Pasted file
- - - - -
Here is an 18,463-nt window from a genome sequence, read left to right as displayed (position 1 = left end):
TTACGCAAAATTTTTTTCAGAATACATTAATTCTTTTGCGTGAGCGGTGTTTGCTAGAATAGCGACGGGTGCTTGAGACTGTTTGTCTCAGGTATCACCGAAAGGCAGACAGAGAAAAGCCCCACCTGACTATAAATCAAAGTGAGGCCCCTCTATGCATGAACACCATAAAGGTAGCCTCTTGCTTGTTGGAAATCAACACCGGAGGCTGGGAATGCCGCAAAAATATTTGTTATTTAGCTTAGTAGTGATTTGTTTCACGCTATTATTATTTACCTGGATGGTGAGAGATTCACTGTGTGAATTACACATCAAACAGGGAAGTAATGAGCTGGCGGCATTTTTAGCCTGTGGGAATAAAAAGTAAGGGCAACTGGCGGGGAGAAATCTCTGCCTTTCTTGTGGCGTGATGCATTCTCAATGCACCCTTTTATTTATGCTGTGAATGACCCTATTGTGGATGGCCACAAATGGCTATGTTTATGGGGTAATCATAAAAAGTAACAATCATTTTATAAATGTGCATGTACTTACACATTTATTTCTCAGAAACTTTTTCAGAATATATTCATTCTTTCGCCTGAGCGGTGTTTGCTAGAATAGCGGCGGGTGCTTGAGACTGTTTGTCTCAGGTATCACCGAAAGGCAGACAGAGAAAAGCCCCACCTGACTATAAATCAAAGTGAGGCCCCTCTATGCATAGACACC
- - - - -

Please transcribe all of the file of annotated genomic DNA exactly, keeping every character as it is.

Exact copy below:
Here is an 18,463-nt window from a genome sequence, read left to right as displayed (position 1 = left end):
TTACGCAAAATTTTTTTCAGAATACATTAATTCTTTTGCGTGAGCGGTGTTTGCTAGAATAGCGACGGGTGCTTGAGACTGTTTGTCTCAGGTATCACCGAAAGGCAGACAGAGAAAAGCCCCACCTGACTATAAATCAAAGTGAGGCCCCTCTATGCATGAACACCATAAAGGTAGCCTCTTGCTTGTTGGAAATCAACACCGGAGGCTGGGAATGCCGCAAAAATATTTGTTATTTAGCTTAGTAGTGATTTGTTTCACGCTATTATTATTTACCTGGATGGTGAGAGATTCACTGTGTGAATTACACATCAAACAGGGAAGTAATGAGCTGGCGGCATTTTTAGCCTGTGGGAATAAAAAGTAAGGGCAACTGGCGGGGAGAAATCTCTGCCTTTCTTGTGGCGTGATGCATTCTCAATGCACCCTTTTATTTATGCTGTGAATGACCCTATTGTGGATGGCCACAAATGGCTATGTTTATGGGGTAATCATAAAAAGTAACAATCATTTTATAAATGTGCATGTACTTACACATTTATTTCTCAGAAACTTTTTCAGAATATATTCATTCTTTCGCCTGAGCGGTGTTTGCTAGAATAGCGGCGGGTGCTTGAGACTGTTTGTCTCAGGTATCACCGAAAGGCAGACAGAGAAAAGCCCCACCTGACTATAAATCAAAGTGAGGCCCCTCTATGCATAGACACC